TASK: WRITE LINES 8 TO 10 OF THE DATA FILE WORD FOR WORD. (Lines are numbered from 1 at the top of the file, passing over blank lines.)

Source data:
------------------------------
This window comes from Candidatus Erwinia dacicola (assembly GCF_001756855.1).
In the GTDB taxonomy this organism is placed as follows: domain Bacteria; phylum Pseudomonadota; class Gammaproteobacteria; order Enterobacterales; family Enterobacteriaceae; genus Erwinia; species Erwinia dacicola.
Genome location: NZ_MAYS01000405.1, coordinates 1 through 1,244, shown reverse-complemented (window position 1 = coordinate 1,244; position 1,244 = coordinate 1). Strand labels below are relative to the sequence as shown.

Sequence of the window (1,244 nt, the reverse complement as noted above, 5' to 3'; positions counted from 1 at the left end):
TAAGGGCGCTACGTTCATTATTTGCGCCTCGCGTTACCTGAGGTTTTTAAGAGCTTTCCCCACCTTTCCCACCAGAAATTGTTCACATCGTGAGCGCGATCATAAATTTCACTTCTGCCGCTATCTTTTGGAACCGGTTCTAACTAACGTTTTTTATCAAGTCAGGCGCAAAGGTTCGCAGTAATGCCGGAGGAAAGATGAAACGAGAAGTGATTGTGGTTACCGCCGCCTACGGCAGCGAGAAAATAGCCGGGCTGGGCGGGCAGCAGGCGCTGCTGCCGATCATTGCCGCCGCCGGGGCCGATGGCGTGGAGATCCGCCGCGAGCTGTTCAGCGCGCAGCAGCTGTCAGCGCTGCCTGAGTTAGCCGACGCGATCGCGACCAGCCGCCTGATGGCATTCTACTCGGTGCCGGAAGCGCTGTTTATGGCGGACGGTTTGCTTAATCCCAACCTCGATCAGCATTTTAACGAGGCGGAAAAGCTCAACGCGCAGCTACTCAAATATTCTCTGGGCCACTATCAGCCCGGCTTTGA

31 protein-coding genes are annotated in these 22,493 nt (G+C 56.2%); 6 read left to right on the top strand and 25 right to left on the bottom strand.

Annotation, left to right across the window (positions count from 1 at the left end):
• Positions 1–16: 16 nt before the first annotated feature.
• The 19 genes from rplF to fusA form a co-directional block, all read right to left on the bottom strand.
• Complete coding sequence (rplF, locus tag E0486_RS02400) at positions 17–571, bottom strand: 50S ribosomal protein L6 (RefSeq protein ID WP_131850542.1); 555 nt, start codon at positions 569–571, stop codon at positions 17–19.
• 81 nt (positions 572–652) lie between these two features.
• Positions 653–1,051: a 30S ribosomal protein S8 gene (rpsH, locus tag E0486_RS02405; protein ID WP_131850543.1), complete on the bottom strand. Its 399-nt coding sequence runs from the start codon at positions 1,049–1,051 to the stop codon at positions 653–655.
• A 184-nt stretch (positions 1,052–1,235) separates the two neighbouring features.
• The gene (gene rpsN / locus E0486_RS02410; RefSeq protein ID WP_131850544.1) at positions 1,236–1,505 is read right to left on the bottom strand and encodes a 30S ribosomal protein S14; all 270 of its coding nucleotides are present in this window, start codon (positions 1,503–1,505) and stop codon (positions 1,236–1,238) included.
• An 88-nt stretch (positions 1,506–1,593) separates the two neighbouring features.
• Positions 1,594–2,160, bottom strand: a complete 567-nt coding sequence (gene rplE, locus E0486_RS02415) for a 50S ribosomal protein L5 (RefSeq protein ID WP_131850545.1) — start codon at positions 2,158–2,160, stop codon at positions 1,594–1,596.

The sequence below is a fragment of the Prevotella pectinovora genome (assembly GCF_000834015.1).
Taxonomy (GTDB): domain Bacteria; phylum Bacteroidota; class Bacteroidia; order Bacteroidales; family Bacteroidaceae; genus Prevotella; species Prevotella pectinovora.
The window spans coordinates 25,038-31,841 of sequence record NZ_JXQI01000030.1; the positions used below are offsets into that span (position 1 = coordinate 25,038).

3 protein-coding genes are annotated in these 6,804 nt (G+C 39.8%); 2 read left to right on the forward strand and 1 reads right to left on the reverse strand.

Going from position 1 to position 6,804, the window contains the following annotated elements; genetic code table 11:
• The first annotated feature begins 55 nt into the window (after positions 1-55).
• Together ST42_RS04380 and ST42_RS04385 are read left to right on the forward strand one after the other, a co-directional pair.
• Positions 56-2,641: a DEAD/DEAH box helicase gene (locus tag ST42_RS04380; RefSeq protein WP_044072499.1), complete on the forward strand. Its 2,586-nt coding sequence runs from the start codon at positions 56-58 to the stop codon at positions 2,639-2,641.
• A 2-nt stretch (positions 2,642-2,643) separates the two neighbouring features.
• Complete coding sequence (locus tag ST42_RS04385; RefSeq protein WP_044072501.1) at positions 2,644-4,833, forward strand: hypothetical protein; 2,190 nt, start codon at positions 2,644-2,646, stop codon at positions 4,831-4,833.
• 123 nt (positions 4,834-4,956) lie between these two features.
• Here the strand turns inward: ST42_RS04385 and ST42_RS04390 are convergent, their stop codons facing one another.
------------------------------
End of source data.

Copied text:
• Positions 1–16: 16 nt before the first annotated feature.
• The 19 genes from rplF to fusA form a co-directional block, all read right to left on the bottom strand.
• Complete coding sequence (rplF, locus tag E0486_RS02400) at positions 17–571, bottom strand: 50S ribosomal protein L6 (RefSeq protein ID WP_131850542.1); 555 nt, start codon at positions 569–571, stop codon at positions 17–19.